by Susie Ling, Editor
In this special issue of Gum Saan Journal, we are honored to collaborate with writer Russell C. Leong to celebrate the life of his father, Charles L. Leong 梁普礼, a pioneering journalist. In this year of the 100th anniversary of Charles’ birth, we memorialize the tenacity of the Chinese American. Charles writes about “several deep stabs into my spirit and belief in the equality of the American system”. But he continued, his career spanning fifty years in America, China, and Chinatown. He became “rich in being Chinese American.”
For fifty years, Charles L. Leong was an English-language news reporter, editor, publisher, and author. Charles was born on 4 Sept 1911 in San Francisco, and grew up in Pajaro in Monterey County. His parents were from Xinhui 新会, Guangdong. He was a graduate of Watsonville High School (1930), San Jose State College, and Stanford University with an M.A. in Journalism. The first Asian member of the San Francisco Press Club, Leong was co-founder, with William Hoy, of the Chinese Press, an English-language paper for Chinese Americans between 1940 and 1952.1 He worked also with the San Francisco Chronicle, Chinese News, Young China, Hokubei Mainichi, Asian Week, and United Press. He served with the Flying Tigers in World War II. He was married to Mollie Jow Chun and had two sons, Russell (1950) and Eric (1953). Leong was a San Francisco Chinatown civic leader who was active with the Cathay Post, the Chinese Chamber of Commerce, and other organizations. Leong died on 23 February 1984 in San Francisco.
CHSSC’s 44th anniversary theme was “Giving Voice to the Community,” and Russell Charles Leong was given our 2019 Golden Spike Award.2 Daniel Mayeda, one of the stalwarts of the Asian Pacific American Media Coalition and East West Players, said in his introduction of Russell:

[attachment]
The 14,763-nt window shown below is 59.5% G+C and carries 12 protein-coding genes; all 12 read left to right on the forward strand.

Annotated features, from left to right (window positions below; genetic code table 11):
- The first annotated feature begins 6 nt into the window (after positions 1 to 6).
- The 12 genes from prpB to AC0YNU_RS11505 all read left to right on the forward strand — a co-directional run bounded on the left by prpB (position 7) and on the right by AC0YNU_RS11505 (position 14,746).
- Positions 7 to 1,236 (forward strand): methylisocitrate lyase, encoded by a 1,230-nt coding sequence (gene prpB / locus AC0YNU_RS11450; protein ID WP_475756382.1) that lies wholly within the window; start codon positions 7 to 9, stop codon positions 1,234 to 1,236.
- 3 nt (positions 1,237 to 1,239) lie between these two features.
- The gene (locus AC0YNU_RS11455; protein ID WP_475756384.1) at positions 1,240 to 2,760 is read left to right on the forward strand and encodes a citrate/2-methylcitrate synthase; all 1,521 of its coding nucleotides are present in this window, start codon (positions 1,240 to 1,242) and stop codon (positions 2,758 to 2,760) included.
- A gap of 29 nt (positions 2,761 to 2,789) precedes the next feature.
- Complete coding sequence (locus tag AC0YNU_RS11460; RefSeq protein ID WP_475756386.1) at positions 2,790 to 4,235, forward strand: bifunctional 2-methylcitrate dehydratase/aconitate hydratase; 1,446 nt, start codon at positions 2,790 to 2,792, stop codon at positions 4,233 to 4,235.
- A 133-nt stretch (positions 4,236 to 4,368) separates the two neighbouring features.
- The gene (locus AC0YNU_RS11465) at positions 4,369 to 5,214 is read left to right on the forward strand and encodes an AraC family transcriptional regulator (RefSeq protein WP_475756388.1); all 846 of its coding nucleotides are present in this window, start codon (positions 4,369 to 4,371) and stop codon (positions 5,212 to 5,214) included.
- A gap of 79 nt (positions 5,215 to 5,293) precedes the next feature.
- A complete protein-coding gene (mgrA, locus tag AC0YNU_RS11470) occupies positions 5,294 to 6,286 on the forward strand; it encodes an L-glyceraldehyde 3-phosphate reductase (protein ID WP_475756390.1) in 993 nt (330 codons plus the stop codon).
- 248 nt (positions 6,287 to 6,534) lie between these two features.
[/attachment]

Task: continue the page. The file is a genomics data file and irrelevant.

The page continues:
Dr. Don Nakanishi, the former Director of UCLA’s Asian American Studies Center, said “Russell Leong arguably has been the most influential and significant individual in the field of Asian American studies because of what he accomplished as the Senior Editor of Amerasia Journal.” Russell Leong was the main force behind Amerasia Journal between 1977 and 2010. But not only is Russell a technical and visionary editor, he is also a teacher. Imagine how lucky his creative writing students were at UCLA and at Hunter College, CUNY. Current UCLA Asian American Studies Director, Dr. Karen Umemoto, said, “Russell is one person who hasn’t aged in the forty years I’ve known him, which is actually pretty sickening since I’m younger but now look older.” She also said, “Russell is always speaking truth to power with his subtle but sharp pen to keep us awake, thinking.” Los Angeles Times said of Russell’s award-winning book, Phoenix Eyes, “A collection of startling and unsettling short stories.” A man of deep sensitivities and high standards, we honor professor and poet, Russell Leong.
On that evening, Russell talked about his parents and “dangerous words”:
In a manner of speaking, words are dangerous, because they can move people and communities toward their better, or their lesser, selves. This is why the Chinese Historical Society of Southern California, in recognizing the community of Chinese American writers, journalists, and editors, ia also recognizing the power of words to reclaim history, to transform our thinking, and to help to give voice, body and form to our community…
So tonight, I reflect and pay homage to my parents as pioneers, who also “laid down the golden spike” in their very own ways, one tap, one foot at a time. For them, and for all of you, I’ve penned this short poem that reflects my thinking today.
Words are dangerous creatures.
They can imprison or impoverish you.
But they can also reclaim and rescue you.
Words can rejoice and revolutionize
Words are radical to the root.
We, you and me, are responsible for our words.
We walk wherever we talk, and we must:
Because, as you’ve probably heard,
Real words are an endangered species:
Real words are dangerous.
1 It was first named “California Chinese Press.” See H. Mark Lai’s “Chinese American Press,” in Sally Miller, editor’s The Ethnic Press in the United States (1987).